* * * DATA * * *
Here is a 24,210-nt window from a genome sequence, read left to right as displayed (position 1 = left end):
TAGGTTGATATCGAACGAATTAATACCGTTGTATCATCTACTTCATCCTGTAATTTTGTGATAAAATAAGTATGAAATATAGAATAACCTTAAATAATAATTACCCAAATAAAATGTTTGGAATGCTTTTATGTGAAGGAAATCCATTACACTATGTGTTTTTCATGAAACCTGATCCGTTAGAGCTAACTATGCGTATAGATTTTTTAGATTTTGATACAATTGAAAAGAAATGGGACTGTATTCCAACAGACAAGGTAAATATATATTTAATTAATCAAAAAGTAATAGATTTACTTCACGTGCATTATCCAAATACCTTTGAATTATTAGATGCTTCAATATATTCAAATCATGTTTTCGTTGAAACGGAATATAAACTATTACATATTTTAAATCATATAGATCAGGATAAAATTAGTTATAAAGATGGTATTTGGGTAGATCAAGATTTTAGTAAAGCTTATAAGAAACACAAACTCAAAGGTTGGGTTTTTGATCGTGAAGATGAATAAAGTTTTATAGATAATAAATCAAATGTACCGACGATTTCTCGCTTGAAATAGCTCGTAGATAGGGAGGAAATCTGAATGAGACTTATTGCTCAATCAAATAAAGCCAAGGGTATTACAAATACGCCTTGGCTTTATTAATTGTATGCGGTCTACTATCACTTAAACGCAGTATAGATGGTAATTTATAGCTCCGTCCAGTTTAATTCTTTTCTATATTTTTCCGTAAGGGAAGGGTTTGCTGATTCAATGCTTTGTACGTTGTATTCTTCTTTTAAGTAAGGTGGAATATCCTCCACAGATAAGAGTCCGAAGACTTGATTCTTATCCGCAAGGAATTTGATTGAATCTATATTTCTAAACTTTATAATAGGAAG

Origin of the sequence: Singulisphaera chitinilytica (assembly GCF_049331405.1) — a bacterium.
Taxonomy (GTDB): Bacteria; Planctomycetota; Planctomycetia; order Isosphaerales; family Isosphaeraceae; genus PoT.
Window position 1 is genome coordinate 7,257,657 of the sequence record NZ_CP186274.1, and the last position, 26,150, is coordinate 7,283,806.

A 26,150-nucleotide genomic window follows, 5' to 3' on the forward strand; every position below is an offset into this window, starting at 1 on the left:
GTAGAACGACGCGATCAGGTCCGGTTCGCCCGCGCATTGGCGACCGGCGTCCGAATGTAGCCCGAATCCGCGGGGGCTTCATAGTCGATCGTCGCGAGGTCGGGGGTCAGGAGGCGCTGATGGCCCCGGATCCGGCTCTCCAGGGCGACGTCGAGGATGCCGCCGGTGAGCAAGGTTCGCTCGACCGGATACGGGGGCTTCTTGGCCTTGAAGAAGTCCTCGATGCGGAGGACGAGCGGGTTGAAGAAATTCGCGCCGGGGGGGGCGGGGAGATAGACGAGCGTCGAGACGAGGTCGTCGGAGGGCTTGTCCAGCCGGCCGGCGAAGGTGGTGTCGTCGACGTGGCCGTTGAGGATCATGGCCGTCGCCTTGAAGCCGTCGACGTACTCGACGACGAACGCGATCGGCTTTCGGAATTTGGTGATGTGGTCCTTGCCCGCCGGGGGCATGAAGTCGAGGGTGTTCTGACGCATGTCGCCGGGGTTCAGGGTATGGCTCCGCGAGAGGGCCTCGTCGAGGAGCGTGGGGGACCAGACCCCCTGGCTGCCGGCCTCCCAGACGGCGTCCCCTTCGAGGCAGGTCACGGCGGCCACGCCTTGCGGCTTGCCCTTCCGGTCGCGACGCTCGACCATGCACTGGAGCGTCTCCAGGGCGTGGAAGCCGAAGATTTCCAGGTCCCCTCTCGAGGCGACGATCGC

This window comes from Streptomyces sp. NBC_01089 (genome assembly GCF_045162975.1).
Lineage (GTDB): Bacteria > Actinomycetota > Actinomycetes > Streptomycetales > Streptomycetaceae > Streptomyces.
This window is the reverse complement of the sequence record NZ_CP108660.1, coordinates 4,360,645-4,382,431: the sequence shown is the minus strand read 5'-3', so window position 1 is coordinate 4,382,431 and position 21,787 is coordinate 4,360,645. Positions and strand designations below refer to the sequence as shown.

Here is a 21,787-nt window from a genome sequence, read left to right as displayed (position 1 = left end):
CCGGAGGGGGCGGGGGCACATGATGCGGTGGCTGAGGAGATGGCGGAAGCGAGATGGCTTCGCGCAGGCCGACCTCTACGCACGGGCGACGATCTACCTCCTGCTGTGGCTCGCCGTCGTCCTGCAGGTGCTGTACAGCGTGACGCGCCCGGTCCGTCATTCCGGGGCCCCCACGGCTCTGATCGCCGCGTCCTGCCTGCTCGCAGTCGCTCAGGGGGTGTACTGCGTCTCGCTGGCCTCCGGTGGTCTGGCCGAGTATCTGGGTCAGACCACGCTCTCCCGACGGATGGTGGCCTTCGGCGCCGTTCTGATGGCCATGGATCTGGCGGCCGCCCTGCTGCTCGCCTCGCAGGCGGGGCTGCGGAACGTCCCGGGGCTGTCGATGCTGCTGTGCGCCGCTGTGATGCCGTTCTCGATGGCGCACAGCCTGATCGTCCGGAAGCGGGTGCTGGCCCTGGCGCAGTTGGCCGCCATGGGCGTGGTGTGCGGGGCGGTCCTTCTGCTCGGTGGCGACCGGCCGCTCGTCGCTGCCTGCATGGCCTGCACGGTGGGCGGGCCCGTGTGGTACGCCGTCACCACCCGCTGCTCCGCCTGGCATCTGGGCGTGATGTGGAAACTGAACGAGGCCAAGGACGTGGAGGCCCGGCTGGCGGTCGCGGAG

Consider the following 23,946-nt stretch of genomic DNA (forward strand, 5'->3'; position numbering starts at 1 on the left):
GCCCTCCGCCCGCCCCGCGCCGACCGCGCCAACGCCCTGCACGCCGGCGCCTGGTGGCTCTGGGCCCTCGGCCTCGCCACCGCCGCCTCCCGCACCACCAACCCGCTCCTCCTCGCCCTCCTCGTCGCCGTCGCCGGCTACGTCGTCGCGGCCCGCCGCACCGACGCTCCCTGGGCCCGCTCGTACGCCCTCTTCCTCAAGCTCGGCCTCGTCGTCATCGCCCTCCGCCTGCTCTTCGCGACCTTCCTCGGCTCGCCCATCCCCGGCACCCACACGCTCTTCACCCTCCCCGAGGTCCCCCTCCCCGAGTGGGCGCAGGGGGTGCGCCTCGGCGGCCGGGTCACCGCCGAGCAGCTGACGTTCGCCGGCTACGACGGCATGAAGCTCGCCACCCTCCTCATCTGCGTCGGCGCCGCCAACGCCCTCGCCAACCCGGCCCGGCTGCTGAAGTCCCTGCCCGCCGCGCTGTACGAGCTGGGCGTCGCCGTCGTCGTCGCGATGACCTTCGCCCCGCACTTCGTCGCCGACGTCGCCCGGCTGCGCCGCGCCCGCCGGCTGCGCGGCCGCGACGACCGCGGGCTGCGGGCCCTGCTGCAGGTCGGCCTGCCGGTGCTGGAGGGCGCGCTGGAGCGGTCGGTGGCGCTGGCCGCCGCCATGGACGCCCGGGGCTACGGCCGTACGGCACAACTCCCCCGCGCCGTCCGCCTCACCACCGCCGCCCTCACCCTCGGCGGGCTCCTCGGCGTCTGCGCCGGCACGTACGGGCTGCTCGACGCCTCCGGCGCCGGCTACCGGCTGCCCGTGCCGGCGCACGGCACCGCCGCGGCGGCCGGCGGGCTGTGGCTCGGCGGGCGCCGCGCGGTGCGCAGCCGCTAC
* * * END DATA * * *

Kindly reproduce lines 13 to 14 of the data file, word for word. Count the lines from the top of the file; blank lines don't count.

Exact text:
Consider the following 23,946-nt stretch of genomic DNA (forward strand, 5'->3'; position numbering starts at 1 on the left):
GCCCTCCGCCCGCCCCGCGCCGACCGCGCCAACGCCCTGCACGCCGGCGCCTGGTGGCTCTGGGCCCTCGGCCTCGCCACCGCCGCCTCCCGCACCACCAACCCGCTCCTCCTCGCCCTCCTCGTCGCCGTCGCCGGCTACGTCGTCGCGGCCCGCCGCACCGACGCTCCCTGGGCCCGCTCGTACGCCCTCTTCCTCAAGCTCGGCCTCGTCGTCATCGCCCTCCGCCTGCTCTTCGCGACCTTCCTCGGCTCGCCCATCCCCGGCACCCACACGCTCTTCACCCTCCCCGAGGTCCCCCTCCCCGAGTGGGCGCAGGGGGTGCGCCTCGGCGGCCGGGTCACCGCCGAGCAGCTGACGTTCGCCGGCTACGACGGCATGAAGCTCGCCACCCTCCTCATCTGCGTCGGCGCCGCCAACGCCCTCGCCAACCCGGCCCGGCTGCTGAAGTCCCTGCCCGCCGCGCTGTACGAGCTGGGCGTCGCCGTCGTCGTCGCGATGACCTTCGCCCCGCACTTCGTCGCCGACGTCGCCCGGCTGCGCCGCGCCCGCCGGCTGCGCGGCCGCGACGACCGCGGGCTGCGGGCCCTGCTGCAGGTCGGCCTGCCGGTGCTGGAGGGCGCGCTGGAGCGGTCGGTGGCGCTGGCCGCCGCCATGGACGCCCGGGGCTACGGCCGTACGGCACAACTCCCCCGCGCCGTCCGCCTCACCACCGCCGCCCTCACCCTCGGCGGGCTCCTCGGCGTCTGCGCCGGCACGTACGGGCTGCTCGACGCCTCCGGCGCCGGCTACCGGCTGCCCGTGCCGGCGCACGGCACCGCCGCGGCGGCCGGCGGGCTGTGGCTCGGCGGGCGCCGCGCGGTGCGCAGCCGCTAC